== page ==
Bus rapid transit: Still a long way to go

Authorities in Karachi seem to be in no hurry to push ahead with the transportation system.

Our Correspondent December 31, 2012

KARACHI: As Lahore gears up to inaugurate its first Bus Rapid Transport System (BRTS) line, authorities in Karachi seem to be in no hurry.

“They [Punjab government] don’t even have a feasibility report. How can you implement such a big project without working out all the details,” claimed Anwar Baig, a director at Karachi Mass Transit Cell (KMTC), referring to Lahore’s Metro Bus Service Authority. He was speaking at a seminar on the “History of Mai Kolachi’s Karachi - How the Megacity Developed” at Frere Hall on Saturday night.

Around the world, cities are increasingly turning to BRTS as a way to counter traffic congestion without spending too much on altering infrastructures. The transit system involves dedicated buses lanes, which crisscross roads and bridges.

Cost overruns have already become endemic to Lahore’s BRTS, which has entered the trial run. “Their one-lane bus rapid transit spanning over 27 kilometres is going to cost them over Rs30 billion,” Baig said. “In Karachi, six lanes with a combined length of 75 kilometres will be completed for Rs25 billion.”

Despite all the criticism, Punjab chief minister Shahbaz Sharif has put all his weight behind the transit system in Lahore, slashing budgets from different departments to divert funds for its completion. The Karachi Metropolitan Corporation (KMC), however, has yet to begin groundwork.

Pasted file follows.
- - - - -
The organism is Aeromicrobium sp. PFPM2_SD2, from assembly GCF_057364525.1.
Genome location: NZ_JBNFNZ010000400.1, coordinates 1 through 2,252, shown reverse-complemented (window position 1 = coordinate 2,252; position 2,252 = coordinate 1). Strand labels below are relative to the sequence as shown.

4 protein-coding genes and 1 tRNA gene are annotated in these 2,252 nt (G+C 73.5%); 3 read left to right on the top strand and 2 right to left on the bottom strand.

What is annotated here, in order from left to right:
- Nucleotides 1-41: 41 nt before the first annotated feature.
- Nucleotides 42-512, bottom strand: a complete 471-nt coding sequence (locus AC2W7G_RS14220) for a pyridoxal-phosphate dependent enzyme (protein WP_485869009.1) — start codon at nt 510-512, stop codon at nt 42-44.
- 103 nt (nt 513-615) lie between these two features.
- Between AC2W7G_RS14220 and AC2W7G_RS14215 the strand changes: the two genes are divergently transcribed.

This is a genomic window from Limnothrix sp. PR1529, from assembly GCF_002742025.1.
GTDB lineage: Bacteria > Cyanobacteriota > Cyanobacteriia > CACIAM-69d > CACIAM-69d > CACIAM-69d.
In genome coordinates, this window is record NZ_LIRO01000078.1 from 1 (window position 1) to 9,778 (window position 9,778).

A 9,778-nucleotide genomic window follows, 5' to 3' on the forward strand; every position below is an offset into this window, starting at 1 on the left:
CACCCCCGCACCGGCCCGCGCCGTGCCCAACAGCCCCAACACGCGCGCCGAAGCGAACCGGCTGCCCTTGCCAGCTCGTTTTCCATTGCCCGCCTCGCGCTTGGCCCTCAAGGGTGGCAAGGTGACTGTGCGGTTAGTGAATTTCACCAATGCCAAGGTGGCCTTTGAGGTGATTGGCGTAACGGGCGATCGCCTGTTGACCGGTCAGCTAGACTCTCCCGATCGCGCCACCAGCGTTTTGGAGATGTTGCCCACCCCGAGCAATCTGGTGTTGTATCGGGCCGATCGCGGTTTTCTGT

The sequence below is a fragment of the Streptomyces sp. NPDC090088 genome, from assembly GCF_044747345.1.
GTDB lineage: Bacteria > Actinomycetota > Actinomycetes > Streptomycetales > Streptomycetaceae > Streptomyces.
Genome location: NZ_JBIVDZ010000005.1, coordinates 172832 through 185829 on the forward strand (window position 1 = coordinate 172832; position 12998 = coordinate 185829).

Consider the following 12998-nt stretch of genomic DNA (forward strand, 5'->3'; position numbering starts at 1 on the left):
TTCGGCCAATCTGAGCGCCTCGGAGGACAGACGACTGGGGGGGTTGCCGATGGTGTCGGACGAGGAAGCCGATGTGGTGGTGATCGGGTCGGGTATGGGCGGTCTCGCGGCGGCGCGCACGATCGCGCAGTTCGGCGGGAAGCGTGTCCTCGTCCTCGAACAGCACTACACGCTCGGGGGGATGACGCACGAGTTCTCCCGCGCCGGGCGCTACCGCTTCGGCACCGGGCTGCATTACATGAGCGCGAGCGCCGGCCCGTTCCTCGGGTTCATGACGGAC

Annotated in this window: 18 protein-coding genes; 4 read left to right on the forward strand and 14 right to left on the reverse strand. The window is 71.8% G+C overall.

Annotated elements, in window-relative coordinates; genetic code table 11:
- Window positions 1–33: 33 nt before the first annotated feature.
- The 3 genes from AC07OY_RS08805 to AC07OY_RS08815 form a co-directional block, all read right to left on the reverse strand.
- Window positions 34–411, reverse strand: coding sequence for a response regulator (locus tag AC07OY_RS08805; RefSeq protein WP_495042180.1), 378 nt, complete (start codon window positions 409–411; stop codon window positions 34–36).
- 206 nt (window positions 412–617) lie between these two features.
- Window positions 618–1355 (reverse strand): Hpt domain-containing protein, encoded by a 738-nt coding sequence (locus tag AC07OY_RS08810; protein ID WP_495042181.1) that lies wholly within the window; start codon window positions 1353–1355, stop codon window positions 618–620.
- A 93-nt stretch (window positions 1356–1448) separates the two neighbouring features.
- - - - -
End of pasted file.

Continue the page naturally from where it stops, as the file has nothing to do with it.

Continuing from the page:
Rs 30b

“Karachi’s BRTS will start under a public-private partnership model, which will be financially sustainable,” Baig said as he couldn’t help resist drawing comparisons between the KMC’s BRTS proposal and what Lahore has actually done. In Lahore, 18-metre-long articulated buses, each with a capacity to seat 160 passengers, will be used. “That is an expensive proposition. We will have smaller 12-metre buses and three buses will run at a time,” the KMTC director said. “This will also make it easier for us to add or remove the buses depending on the number of passengers.”

With actual service expected to start by 2014, the first BRTS in Karachi will run on a 22.4-kilometre-track from Dawood Chowrangi in Landhi to Numaish Chowrangi in Saddar.  The track has been named the Yellow Line and around 13,000 passengers are expected to use the rapid transit system every hour. The KMC intends to recover the Rs2 billion cost of the Yellow Line by allowing advertisement rights to the bus operators at 21 stations along the route besides the travelling fare.

Japan International Cooperation Agency (JICA), which is assisting KMC in the bus rapid system, has also prepared a detailed Karachi Transportation Improvement Project report, Baig said. “We will get the document in a few days. It deals with streamlining the entire public transport system,” he added, explaining that the KMC will also use the study to identify new revenue sources. “One of the proposals is to make ticketing mandatory in public buses and levy a nominal 10 paisa tax. This could help KMC in generating much-needed cash, which can be used for other infrastructure projects.”

Political interference and financial constraints have hindered development of the city as envisaged under its development plan, believed urban planner Iqbal Mirza. “We have so many schools but thousands of children cannot afford to go there,” he said.

Published in The Express Tribune, January 1st, 2013.

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